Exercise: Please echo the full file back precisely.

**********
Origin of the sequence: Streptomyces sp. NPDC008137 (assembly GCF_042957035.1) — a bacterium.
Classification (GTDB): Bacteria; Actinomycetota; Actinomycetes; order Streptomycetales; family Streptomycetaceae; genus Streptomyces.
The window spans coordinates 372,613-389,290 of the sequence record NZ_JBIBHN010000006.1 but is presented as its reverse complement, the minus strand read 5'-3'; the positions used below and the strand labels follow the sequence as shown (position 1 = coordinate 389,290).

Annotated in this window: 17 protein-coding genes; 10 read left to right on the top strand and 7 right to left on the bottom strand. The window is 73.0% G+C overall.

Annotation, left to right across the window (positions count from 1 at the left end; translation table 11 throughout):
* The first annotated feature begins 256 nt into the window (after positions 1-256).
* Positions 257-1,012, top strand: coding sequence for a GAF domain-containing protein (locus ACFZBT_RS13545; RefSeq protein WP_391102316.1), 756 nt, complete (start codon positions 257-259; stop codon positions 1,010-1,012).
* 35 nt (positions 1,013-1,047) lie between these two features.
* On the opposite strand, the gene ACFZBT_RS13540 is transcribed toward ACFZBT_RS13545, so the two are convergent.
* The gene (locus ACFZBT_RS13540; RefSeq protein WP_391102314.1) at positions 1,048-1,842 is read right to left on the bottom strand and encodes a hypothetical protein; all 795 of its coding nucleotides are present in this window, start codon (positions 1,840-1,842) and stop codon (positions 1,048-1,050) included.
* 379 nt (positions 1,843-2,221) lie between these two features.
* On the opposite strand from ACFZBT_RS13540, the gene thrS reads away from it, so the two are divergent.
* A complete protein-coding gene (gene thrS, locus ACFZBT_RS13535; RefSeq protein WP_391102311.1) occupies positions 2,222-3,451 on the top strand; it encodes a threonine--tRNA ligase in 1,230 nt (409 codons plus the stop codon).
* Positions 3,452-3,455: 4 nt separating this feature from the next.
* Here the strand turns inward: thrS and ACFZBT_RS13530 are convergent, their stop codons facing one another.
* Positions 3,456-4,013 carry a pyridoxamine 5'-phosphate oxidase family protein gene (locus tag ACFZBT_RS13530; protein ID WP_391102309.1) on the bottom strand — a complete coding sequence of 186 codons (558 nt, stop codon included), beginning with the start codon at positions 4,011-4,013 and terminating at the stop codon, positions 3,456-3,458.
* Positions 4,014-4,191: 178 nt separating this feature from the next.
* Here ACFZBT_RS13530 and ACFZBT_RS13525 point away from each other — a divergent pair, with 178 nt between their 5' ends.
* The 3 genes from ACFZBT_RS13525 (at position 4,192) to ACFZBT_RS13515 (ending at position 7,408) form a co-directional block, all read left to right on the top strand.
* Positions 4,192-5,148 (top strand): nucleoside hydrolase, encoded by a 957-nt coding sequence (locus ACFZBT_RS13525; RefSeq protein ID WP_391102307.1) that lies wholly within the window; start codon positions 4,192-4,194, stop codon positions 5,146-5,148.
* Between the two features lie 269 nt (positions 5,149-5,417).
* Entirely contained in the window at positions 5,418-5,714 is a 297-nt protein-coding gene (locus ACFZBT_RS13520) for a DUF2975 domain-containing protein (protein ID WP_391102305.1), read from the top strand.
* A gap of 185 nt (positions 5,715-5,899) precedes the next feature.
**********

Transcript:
Origin of the sequence: Streptomyces sp. NPDC008137 (assembly GCF_042957035.1) — a bacterium.
Classification (GTDB): Bacteria; Actinomycetota; Actinomycetes; order Streptomycetales; family Streptomycetaceae; genus Streptomyces.
The window spans coordinates 372,613-389,290 of the sequence record NZ_JBIBHN010000006.1 but is presented as its reverse complement, the minus strand read 5'-3'; the positions used below and the strand labels follow the sequence as shown (position 1 = coordinate 389,290).

Annotated in this window: 17 protein-coding genes; 10 read left to right on the top strand and 7 right to left on the bottom strand. The window is 73.0% G+C overall.

Annotation, left to right across the window (positions count from 1 at the left end; translation table 11 throughout):
* The first annotated feature begins 256 nt into the window (after positions 1-256).
* Positions 257-1,012, top strand: coding sequence for a GAF domain-containing protein (locus ACFZBT_RS13545; RefSeq protein WP_391102316.1), 756 nt, complete (start codon positions 257-259; stop codon positions 1,010-1,012).
* 35 nt (positions 1,013-1,047) lie between these two features.
* On the opposite strand, the gene ACFZBT_RS13540 is transcribed toward ACFZBT_RS13545, so the two are convergent.
* The gene (locus ACFZBT_RS13540; RefSeq protein WP_391102314.1) at positions 1,048-1,842 is read right to left on the bottom strand and encodes a hypothetical protein; all 795 of its coding nucleotides are present in this window, start codon (positions 1,840-1,842) and stop codon (positions 1,048-1,050) included.
* 379 nt (positions 1,843-2,221) lie between these two features.
* On the opposite strand from ACFZBT_RS13540, the gene thrS reads away from it, so the two are divergent.
* A complete protein-coding gene (gene thrS, locus ACFZBT_RS13535; RefSeq protein WP_391102311.1) occupies positions 2,222-3,451 on the top strand; it encodes a threonine--tRNA ligase in 1,230 nt (409 codons plus the stop codon).
* Positions 3,452-3,455: 4 nt separating this feature from the next.
* Here the strand turns inward: thrS and ACFZBT_RS13530 are convergent, their stop codons facing one another.
* Positions 3,456-4,013 carry a pyridoxamine 5'-phosphate oxidase family protein gene (locus tag ACFZBT_RS13530; protein ID WP_391102309.1) on the bottom strand — a complete coding sequence of 186 codons (558 nt, stop codon included), beginning with the start codon at positions 4,011-4,013 and terminating at the stop codon, positions 3,456-3,458.
* Positions 4,014-4,191: 178 nt separating this feature from the next.
* Here ACFZBT_RS13530 and ACFZBT_RS13525 point away from each other — a divergent pair, with 178 nt between their 5' ends.
* The 3 genes from ACFZBT_RS13525 (at position 4,192) to ACFZBT_RS13515 (ending at position 7,408) form a co-directional block, all read left to right on the top strand.
* Positions 4,192-5,148 (top strand): nucleoside hydrolase, encoded by a 957-nt coding sequence (locus ACFZBT_RS13525; RefSeq protein ID WP_391102307.1) that lies wholly within the window; start codon positions 4,192-4,194, stop codon positions 5,146-5,148.
* Between the two features lie 269 nt (positions 5,149-5,417).
* Entirely contained in the window at positions 5,418-5,714 is a 297-nt protein-coding gene (locus ACFZBT_RS13520) for a DUF2975 domain-containing protein (protein ID WP_391102305.1), read from the top strand.
* A gap of 185 nt (positions 5,715-5,899) precedes the next feature.